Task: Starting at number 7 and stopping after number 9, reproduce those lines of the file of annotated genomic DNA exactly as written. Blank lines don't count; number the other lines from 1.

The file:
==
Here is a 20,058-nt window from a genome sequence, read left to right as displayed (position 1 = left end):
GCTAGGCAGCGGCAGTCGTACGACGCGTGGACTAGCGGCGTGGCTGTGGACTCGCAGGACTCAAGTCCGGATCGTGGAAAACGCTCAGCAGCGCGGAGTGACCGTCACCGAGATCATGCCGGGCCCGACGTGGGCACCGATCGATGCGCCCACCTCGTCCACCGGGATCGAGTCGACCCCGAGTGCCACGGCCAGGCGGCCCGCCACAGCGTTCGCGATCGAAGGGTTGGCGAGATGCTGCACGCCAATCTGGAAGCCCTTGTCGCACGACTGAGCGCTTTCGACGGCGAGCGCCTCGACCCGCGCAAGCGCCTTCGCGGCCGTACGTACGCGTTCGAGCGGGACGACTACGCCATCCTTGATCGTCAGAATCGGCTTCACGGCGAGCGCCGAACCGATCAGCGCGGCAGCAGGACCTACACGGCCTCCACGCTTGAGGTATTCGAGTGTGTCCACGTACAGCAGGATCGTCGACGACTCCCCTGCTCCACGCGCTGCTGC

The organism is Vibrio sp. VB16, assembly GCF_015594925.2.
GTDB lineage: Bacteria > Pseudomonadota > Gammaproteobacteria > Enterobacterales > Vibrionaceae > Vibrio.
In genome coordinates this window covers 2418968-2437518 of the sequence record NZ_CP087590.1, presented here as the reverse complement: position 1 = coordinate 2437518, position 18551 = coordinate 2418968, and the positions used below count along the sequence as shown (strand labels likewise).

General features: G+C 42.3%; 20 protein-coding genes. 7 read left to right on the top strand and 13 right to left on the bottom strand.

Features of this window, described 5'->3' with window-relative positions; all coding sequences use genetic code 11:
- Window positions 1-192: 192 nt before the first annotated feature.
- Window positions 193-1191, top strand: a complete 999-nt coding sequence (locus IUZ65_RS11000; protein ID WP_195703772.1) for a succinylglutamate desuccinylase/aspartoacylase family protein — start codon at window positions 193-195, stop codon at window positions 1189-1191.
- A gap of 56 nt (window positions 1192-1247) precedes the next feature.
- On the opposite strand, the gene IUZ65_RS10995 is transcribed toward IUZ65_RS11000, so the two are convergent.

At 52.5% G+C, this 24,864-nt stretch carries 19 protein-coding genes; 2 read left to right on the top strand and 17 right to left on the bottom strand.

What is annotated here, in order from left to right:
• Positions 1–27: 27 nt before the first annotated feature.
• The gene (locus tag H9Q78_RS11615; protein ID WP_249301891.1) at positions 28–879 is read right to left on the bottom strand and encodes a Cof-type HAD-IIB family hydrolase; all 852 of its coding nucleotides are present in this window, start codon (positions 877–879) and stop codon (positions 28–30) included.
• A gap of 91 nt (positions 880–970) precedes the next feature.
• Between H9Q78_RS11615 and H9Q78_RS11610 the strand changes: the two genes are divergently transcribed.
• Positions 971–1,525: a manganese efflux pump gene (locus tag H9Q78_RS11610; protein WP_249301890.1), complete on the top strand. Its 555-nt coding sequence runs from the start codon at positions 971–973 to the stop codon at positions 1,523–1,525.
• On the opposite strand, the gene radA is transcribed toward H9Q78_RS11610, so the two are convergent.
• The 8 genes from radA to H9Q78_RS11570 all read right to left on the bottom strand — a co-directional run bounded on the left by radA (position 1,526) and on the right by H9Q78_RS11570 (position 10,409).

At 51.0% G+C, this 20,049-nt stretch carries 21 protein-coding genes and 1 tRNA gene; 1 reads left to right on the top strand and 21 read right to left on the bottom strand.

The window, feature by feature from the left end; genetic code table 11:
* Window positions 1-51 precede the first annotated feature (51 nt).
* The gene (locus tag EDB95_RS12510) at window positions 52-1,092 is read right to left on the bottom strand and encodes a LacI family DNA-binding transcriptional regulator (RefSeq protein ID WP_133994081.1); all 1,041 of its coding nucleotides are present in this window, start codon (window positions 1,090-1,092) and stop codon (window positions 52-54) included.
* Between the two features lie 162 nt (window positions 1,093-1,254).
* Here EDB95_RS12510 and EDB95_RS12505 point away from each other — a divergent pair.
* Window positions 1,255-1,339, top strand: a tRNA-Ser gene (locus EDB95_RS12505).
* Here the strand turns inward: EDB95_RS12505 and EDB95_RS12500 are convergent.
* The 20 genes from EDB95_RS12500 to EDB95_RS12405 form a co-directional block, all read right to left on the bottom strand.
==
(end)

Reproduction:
Features of this window, described 5'->3' with window-relative positions; all coding sequences use genetic code 11:
- Window positions 1-192: 192 nt before the first annotated feature.
- Window positions 193-1191, top strand: a complete 999-nt coding sequence (locus IUZ65_RS11000; protein ID WP_195703772.1) for a succinylglutamate desuccinylase/aspartoacylase family protein — start codon at window positions 193-195, stop codon at window positions 1189-1191.